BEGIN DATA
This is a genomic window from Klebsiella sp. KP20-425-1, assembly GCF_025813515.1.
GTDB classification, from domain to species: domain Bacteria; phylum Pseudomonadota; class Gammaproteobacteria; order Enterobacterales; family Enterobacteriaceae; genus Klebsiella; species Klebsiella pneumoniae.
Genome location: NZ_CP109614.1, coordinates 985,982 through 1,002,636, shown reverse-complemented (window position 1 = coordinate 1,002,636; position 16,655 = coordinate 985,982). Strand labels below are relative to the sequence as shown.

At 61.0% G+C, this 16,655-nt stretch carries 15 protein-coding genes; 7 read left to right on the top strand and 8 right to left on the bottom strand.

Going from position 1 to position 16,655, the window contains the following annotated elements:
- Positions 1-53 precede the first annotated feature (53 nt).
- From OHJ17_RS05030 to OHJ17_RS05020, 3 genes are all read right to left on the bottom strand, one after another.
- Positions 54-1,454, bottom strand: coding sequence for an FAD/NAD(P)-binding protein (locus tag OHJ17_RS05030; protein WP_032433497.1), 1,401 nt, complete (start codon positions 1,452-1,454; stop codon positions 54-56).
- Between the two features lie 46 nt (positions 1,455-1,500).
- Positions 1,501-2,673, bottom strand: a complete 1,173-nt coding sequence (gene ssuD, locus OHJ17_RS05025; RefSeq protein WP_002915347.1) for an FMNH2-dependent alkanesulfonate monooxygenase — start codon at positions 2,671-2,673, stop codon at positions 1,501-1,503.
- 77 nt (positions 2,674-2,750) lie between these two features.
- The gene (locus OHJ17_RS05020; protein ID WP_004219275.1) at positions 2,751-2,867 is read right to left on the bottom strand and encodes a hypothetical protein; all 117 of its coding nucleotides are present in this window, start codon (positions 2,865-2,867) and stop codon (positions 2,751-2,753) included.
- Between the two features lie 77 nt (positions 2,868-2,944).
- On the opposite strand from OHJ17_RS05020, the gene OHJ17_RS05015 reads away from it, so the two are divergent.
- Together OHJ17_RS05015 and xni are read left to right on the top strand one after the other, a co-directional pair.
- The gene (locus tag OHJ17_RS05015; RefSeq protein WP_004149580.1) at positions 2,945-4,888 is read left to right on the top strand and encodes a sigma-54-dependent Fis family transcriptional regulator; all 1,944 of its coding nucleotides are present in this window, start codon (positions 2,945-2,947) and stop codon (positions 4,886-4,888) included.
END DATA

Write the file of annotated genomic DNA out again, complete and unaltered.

This is a genomic window from Klebsiella sp. KP20-425-1, assembly GCF_025813515.1.
GTDB classification, from domain to species: domain Bacteria; phylum Pseudomonadota; class Gammaproteobacteria; order Enterobacterales; family Enterobacteriaceae; genus Klebsiella; species Klebsiella pneumoniae.
Genome location: NZ_CP109614.1, coordinates 985,982 through 1,002,636, shown reverse-complemented (window position 1 = coordinate 1,002,636; position 16,655 = coordinate 985,982). Strand labels below are relative to the sequence as shown.

At 61.0% G+C, this 16,655-nt stretch carries 15 protein-coding genes; 7 read left to right on the top strand and 8 right to left on the bottom strand.

Going from position 1 to position 16,655, the window contains the following annotated elements:
- Positions 1-53 precede the first annotated feature (53 nt).
- From OHJ17_RS05030 to OHJ17_RS05020, 3 genes are all read right to left on the bottom strand, one after another.
- Positions 54-1,454, bottom strand: coding sequence for an FAD/NAD(P)-binding protein (locus tag OHJ17_RS05030; protein WP_032433497.1), 1,401 nt, complete (start codon positions 1,452-1,454; stop codon positions 54-56).
- Between the two features lie 46 nt (positions 1,455-1,500).
- Positions 1,501-2,673, bottom strand: a complete 1,173-nt coding sequence (gene ssuD, locus OHJ17_RS05025; RefSeq protein WP_002915347.1) for an FMNH2-dependent alkanesulfonate monooxygenase — start codon at positions 2,671-2,673, stop codon at positions 1,501-1,503.
- 77 nt (positions 2,674-2,750) lie between these two features.
- The gene (locus OHJ17_RS05020; protein ID WP_004219275.1) at positions 2,751-2,867 is read right to left on the bottom strand and encodes a hypothetical protein; all 117 of its coding nucleotides are present in this window, start codon (positions 2,865-2,867) and stop codon (positions 2,751-2,753) included.
- Between the two features lie 77 nt (positions 2,868-2,944).
- On the opposite strand from OHJ17_RS05020, the gene OHJ17_RS05015 reads away from it, so the two are divergent.
- Together OHJ17_RS05015 and xni are read left to right on the top strand one after the other, a co-directional pair.
- The gene (locus tag OHJ17_RS05015; RefSeq protein WP_004149580.1) at positions 2,945-4,888 is read left to right on the top strand and encodes a sigma-54-dependent Fis family transcriptional regulator; all 1,944 of its coding nucleotides are present in this window, start codon (positions 2,945-2,947) and stop codon (positions 4,886-4,888) included.